Here are two new cog sci books in the UConn library, which might be of interest to the greater cog sci community:
The Sage Handbook of Cognition, edited by Koen Lamberts & Robert Goldstone (c2005). Sections include Perception, Attention, and Action; Learning & Memory; Language; Reasoning & Decision-Making; and Cognitive Neuropsychology; and Modeling Cognition. Amazon’s got it for $140.
Abducted, by Susan Clancy, published by Harvard (c2005). Booklist, quoted on Amazon, says “In this informal and entertaining report on her research, Clancy shows that the group of abductees she studied in 2002 were more likely to create false memories in the lab and scored high on measures of fantasy--proneness and schizotypy (personality characteristics that include perceptual aberrations and magical thinking). … She speculates that an abduction memory, though horrific, is ultimately a religious experience that incorporates contact with a higher power…”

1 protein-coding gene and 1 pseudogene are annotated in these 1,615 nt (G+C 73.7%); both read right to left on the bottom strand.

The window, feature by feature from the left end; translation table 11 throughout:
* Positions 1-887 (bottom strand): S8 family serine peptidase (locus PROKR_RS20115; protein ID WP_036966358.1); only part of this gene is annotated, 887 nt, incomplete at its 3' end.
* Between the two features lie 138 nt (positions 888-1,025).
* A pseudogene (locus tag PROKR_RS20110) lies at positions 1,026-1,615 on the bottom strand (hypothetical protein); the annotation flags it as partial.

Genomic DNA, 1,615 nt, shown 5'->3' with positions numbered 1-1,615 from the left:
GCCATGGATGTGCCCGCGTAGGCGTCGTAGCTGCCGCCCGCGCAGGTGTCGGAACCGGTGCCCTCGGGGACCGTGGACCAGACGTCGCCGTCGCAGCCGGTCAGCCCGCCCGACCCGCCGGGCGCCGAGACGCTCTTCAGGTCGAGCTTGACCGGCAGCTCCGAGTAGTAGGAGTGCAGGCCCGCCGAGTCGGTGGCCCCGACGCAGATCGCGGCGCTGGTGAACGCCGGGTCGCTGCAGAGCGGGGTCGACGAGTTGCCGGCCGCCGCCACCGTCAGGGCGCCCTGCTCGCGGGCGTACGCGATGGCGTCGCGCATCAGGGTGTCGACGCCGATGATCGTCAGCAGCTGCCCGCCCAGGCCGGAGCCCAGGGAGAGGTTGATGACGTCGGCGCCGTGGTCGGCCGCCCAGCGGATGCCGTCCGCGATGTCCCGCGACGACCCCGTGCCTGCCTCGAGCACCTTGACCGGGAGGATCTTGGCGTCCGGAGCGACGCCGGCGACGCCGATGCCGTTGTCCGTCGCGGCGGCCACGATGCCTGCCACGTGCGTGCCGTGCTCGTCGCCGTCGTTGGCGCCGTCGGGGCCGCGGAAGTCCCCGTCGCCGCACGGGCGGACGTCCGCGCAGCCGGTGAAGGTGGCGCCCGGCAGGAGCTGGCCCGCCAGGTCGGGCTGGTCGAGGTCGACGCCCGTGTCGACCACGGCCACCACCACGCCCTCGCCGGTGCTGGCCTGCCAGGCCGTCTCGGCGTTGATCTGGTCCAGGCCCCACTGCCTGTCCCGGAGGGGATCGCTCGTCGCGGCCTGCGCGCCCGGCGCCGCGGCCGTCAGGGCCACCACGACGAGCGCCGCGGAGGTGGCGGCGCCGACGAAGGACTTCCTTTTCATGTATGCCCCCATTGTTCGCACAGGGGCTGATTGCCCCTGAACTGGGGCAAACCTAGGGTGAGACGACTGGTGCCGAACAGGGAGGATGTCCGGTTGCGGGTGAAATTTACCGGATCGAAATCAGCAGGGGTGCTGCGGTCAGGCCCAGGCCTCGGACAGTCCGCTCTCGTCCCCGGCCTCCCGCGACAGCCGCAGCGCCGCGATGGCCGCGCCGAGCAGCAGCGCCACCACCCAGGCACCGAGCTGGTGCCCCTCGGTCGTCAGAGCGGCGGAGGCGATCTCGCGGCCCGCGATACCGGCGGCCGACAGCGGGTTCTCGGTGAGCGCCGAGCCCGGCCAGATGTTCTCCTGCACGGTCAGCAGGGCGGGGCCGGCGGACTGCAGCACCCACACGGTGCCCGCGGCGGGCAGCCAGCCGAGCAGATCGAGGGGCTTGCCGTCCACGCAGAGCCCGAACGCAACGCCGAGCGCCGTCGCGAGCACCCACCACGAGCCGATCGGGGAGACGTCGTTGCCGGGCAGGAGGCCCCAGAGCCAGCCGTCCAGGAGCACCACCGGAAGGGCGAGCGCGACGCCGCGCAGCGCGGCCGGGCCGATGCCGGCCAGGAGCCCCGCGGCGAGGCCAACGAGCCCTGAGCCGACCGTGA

And if you want to read more about confabulation, try Brain Fiction, a study of false memories & perceptions, by William Hirstein (a former student of Ramachandran), published by MIT (c2005). You can “search inside the book” at Amazon, if you want to peruse before buying / checking out of your library. Sections include What is Confabulation; Philosophy & Neuroscience; Confabulation & Memory; and Liars, Sociopaths, and Confabulators.